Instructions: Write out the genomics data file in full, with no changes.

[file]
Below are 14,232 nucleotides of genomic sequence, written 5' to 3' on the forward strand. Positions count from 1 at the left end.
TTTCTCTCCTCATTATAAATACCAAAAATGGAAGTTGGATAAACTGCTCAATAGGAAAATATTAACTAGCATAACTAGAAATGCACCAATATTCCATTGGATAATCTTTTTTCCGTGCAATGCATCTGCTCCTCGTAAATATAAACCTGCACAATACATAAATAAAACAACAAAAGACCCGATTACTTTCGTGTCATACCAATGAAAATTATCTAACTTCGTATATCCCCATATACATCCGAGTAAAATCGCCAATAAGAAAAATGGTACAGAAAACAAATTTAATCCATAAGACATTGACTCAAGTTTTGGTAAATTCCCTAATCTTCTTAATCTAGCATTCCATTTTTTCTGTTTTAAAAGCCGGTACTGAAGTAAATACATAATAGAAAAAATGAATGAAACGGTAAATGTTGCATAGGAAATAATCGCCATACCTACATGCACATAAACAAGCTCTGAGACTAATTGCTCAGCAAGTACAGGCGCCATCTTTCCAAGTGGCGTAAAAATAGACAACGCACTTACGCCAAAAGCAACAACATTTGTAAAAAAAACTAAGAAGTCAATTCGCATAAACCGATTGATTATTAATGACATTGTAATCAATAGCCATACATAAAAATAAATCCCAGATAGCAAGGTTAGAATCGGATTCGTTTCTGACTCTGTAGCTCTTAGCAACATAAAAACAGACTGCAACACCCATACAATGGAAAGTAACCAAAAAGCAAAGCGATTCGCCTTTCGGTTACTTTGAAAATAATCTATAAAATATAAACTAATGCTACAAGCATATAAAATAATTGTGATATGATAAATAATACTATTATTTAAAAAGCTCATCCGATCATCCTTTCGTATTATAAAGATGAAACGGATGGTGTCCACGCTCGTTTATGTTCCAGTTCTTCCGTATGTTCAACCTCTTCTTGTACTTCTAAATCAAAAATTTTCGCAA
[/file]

Below are 14,232 nucleotides of genomic sequence, written 5' to 3' on the forward strand. Positions count from 1 at the left end.
TTTCTCTCCTCATTATAAATACCAAAAATGGAAGTTGGATAAACTGCTCAATAGGAAAATATTAACTAGCATAACTAGAAATGCACCAATATTCCATTGGATAATCTTTTTTCCGTGCAATGCATCTGCTCCTCGTAAATATAAACCTGCACAATACATAAATAAAACAACAAAAGACCCGATTACTTTCGTGTCATACCAATGAAAATTATCTAACTTCGTATATCCCCATATACATCCGAGTAAAATCGCCAATAAGAAAAATGGTACAGAAAACAAATTTAATCCATAAGACATTGACTCAAGTTTTGGTAAATTCCCTAATCTTCTTAATCTAGCATTCCATTTTTTCTGTTTTAAAAGCCGGTACTGAAGTAAATACATAATAGAAAAAATGAATGAAACGGTAAATGTTGCATAGGAAATAATCGCCATACCTACATGCACATAAACAAGCTCTGAGACTAATTGCTCAGCAAGTACAGGCGCCATCTTTCCAAGTGGCGTAAAAATAGACAACGCACTTACGCCAAAAGCAACAACATTTGTAAAAAAAACTAAGAAGTCAATTCGCATAAACCGATTGATTATTAATGACATTGTAATCAATAGCCATACATAAAAATAAATCCCAGATAGCAAGGTTAGAATCGGATTCGTTTCTGACTCTGTAGCTCTTAGCAACATAAAAACAGACTGCAACACCCATACAATGGAAAGTAACCAAAAAGCAAAGCGATTCGCCTTTCGGTTACTTTGAAAATAATCTATAAAATATAAACTAATGCTACAAGCATATAAAATAATTGTGATATGATAAATAATACTATTATTTAAAAAGCTCATCCGATCATCCTTTCGTATTATAAAGATGAAACGGATGGTGTCCACGCTCGTTTATGTTCCAGTTCTTCCGTATGTTCAACCTCTTCTTGTACTTCTAAATCAAAAATTTTCGCAA